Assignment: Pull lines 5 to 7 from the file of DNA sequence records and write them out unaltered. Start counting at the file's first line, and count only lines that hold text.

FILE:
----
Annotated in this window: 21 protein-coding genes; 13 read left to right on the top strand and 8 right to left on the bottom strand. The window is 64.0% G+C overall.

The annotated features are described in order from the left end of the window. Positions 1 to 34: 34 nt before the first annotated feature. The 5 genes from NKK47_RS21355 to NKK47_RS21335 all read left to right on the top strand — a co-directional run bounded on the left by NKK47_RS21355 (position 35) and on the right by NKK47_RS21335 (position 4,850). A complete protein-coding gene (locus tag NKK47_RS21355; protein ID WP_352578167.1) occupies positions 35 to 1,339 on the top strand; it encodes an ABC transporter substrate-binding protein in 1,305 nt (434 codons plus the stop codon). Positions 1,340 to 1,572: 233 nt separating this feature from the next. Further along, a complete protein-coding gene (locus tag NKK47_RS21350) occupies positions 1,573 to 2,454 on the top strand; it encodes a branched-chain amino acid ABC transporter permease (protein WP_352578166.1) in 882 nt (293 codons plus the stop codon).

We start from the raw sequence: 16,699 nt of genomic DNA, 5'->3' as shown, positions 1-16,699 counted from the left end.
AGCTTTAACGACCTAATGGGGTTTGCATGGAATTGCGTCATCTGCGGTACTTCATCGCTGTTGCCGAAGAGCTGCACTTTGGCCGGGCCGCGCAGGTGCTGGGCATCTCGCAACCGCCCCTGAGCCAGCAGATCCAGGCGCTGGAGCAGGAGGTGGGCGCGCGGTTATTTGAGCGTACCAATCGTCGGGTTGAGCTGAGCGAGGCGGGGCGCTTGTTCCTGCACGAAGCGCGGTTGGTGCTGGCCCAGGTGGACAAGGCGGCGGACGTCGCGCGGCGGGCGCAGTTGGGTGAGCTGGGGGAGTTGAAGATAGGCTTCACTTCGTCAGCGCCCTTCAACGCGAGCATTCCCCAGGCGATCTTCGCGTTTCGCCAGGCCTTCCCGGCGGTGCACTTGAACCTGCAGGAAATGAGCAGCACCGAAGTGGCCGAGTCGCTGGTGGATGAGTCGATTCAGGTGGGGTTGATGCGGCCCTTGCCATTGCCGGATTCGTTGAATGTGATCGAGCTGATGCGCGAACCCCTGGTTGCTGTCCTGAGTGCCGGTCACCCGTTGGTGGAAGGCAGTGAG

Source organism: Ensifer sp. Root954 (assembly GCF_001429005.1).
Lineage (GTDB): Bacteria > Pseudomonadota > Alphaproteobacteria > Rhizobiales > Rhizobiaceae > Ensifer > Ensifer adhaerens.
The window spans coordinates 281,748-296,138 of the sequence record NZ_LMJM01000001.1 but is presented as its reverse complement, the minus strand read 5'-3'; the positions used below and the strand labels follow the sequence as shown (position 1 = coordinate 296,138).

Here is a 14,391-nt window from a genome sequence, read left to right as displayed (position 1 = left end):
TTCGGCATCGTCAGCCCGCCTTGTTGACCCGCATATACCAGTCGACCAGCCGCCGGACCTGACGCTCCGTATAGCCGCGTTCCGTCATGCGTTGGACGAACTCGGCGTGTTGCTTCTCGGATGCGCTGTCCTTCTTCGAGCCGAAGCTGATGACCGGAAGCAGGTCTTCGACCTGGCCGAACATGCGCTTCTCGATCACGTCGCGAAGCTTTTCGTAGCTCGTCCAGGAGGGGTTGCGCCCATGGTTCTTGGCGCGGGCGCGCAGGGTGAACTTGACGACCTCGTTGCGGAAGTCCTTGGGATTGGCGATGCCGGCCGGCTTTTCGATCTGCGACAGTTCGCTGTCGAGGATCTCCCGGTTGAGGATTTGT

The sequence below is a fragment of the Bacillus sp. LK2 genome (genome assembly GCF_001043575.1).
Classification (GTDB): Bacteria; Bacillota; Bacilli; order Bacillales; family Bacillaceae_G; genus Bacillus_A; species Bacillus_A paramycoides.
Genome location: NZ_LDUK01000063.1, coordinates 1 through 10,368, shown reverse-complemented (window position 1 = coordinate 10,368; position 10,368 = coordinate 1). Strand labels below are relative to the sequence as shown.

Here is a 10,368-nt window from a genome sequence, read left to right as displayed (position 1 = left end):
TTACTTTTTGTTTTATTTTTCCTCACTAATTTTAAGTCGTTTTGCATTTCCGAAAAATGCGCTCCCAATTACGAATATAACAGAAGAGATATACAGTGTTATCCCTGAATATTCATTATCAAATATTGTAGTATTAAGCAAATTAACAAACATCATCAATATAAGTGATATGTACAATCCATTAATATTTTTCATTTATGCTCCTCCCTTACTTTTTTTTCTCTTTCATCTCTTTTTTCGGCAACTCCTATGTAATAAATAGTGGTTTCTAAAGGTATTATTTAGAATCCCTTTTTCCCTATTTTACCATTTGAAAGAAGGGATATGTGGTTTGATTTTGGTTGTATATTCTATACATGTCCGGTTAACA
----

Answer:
Source organism: Ensifer sp. Root954 (assembly GCF_001429005.1).
Lineage (GTDB): Bacteria > Pseudomonadota > Alphaproteobacteria > Rhizobiales > Rhizobiaceae > Ensifer > Ensifer adhaerens.
The window spans coordinates 281,748-296,138 of the sequence record NZ_LMJM01000001.1 but is presented as its reverse complement, the minus strand read 5'-3'; the positions used below and the strand labels follow the sequence as shown (position 1 = coordinate 296,138).